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Militia in Somalia Bars Food Aid, Rights Group Says

Tuesday, 16 August 2011 04:52 By Robyn Dixon, Truthout | Report

Johannesburg, South Africa - As Somalia's drought and famine worsened in recent months, the Shabab militia in the south seized families' crops and livestock and imposed taxes that made it almost impossible to survive, according to a report released Monday by Human Rights Watch.

The militia banned international humanitarian agencies as "infidels" and told the desperate population to depend on God instead. And it stopped many hungry people from fleeing the country for survival.

"I think they wanted the people to die," one refugee from the Shabab-controlled Sakoh district told researchers with the rights group in an April interview in a refugee camp in neighboring Kenya.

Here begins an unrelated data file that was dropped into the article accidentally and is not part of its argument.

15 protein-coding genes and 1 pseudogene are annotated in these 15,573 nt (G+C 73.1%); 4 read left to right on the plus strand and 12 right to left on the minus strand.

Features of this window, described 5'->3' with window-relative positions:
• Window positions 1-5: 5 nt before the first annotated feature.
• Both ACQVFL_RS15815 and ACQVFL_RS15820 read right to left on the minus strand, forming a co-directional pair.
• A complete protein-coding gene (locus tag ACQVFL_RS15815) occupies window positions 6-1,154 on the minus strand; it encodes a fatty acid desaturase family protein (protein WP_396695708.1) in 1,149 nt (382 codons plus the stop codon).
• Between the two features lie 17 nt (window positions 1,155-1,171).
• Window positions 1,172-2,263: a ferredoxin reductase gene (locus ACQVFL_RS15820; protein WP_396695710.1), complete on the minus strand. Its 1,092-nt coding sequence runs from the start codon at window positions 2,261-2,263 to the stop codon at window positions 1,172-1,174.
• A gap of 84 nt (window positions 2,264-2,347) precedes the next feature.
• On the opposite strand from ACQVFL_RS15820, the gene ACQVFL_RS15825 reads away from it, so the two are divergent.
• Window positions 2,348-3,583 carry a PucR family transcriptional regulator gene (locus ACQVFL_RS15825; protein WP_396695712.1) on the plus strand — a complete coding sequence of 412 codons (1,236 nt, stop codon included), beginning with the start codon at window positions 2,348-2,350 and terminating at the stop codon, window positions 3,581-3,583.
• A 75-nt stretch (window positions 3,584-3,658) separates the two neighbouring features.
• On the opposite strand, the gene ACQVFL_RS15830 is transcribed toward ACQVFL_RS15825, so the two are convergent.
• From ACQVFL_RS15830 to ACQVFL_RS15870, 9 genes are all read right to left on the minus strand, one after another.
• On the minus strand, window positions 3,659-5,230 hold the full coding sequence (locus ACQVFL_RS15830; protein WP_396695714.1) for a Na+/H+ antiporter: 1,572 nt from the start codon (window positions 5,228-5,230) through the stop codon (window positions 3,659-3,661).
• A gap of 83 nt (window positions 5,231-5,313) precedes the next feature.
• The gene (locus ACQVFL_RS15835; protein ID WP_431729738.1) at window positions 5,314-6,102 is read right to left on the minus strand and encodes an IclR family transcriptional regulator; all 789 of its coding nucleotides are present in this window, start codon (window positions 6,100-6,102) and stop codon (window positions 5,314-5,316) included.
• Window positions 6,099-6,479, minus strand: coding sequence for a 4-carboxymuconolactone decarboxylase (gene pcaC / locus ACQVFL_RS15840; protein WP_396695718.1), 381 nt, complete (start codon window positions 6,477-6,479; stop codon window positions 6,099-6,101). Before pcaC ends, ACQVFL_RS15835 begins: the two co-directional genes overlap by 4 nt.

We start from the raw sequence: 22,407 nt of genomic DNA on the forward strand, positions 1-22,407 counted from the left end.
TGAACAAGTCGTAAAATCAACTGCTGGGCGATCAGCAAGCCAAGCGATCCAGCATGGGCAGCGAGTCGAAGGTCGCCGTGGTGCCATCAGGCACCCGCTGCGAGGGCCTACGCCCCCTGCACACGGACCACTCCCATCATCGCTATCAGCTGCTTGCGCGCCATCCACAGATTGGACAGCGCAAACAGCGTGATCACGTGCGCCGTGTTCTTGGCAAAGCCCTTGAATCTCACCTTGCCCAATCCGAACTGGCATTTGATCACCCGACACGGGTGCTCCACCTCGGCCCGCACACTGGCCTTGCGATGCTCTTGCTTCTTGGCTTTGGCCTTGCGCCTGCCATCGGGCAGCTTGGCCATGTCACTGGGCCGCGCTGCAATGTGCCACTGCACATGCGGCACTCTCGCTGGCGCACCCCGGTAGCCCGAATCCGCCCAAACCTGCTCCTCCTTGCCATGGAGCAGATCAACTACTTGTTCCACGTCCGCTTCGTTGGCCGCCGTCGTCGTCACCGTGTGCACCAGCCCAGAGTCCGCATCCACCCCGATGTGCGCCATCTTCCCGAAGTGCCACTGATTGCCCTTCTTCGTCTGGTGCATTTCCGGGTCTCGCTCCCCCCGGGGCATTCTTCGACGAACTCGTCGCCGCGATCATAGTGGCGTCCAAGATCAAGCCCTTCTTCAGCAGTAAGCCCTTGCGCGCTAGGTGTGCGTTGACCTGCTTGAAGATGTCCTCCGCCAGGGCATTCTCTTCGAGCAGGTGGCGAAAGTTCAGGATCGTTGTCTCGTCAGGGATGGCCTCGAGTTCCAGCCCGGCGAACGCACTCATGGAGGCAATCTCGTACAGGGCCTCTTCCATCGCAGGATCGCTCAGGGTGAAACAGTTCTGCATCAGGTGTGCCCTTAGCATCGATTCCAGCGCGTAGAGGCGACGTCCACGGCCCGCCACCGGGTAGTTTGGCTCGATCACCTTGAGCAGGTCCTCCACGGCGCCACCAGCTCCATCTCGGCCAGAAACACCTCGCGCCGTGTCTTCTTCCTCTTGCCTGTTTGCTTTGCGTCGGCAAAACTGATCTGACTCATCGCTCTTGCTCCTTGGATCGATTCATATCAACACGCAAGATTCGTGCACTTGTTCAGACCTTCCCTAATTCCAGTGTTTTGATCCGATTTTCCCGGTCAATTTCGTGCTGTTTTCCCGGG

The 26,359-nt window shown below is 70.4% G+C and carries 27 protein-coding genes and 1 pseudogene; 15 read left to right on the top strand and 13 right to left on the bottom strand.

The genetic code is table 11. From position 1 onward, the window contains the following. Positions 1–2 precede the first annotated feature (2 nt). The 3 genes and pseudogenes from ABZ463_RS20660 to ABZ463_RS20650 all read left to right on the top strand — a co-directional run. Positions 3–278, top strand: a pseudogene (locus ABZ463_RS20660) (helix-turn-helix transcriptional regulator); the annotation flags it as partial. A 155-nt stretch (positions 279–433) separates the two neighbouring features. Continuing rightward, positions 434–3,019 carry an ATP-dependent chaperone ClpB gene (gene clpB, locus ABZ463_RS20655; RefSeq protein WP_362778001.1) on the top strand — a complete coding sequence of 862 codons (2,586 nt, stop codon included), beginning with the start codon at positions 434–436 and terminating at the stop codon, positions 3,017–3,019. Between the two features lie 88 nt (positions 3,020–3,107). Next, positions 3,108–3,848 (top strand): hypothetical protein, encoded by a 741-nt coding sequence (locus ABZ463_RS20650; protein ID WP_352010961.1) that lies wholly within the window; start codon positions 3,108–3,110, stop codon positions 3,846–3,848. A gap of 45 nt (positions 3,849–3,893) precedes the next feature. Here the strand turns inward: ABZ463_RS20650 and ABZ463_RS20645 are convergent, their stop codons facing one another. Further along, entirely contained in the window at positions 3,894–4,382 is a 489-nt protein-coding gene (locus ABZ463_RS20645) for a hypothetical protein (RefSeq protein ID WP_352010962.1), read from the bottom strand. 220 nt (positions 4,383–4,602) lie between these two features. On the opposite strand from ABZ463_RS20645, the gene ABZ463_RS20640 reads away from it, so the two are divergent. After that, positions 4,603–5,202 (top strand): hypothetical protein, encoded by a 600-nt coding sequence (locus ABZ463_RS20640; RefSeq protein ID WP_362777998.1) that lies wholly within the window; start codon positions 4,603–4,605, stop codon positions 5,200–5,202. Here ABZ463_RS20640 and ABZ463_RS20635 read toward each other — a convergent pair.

"The impact of Al Shabab's total prohibitions on food aid in areas under its control has been devastating for affected communities," the report says.

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"No humanitarian aid is accepted by those guys," said another refugee, identified as DS from Afmadow district in southern Somalia. "They say, 'These are infidels who are distributing food and we don't want anything from them.' "

"They were telling people to just depend on God and forget about depending on the agencies," said TF, from Bay province, who was interviewed at a Kenyan refugee camp. He fled Somalia after nearly all of his 40 goats and 20 cattle died of starvation.

The refugees were identified by their initials for security reasons.

The Shabab, which controls much of southern Somalia, announced last month that it was lifting a ban on food aid, but it later backtracked.

"Al Shabab has violated international humanitarian law by prohibiting food aid to many areas under its control. It has banned about 20 humanitarian organizations, whom it accuses of pursuing religious or ideological motives," the report says.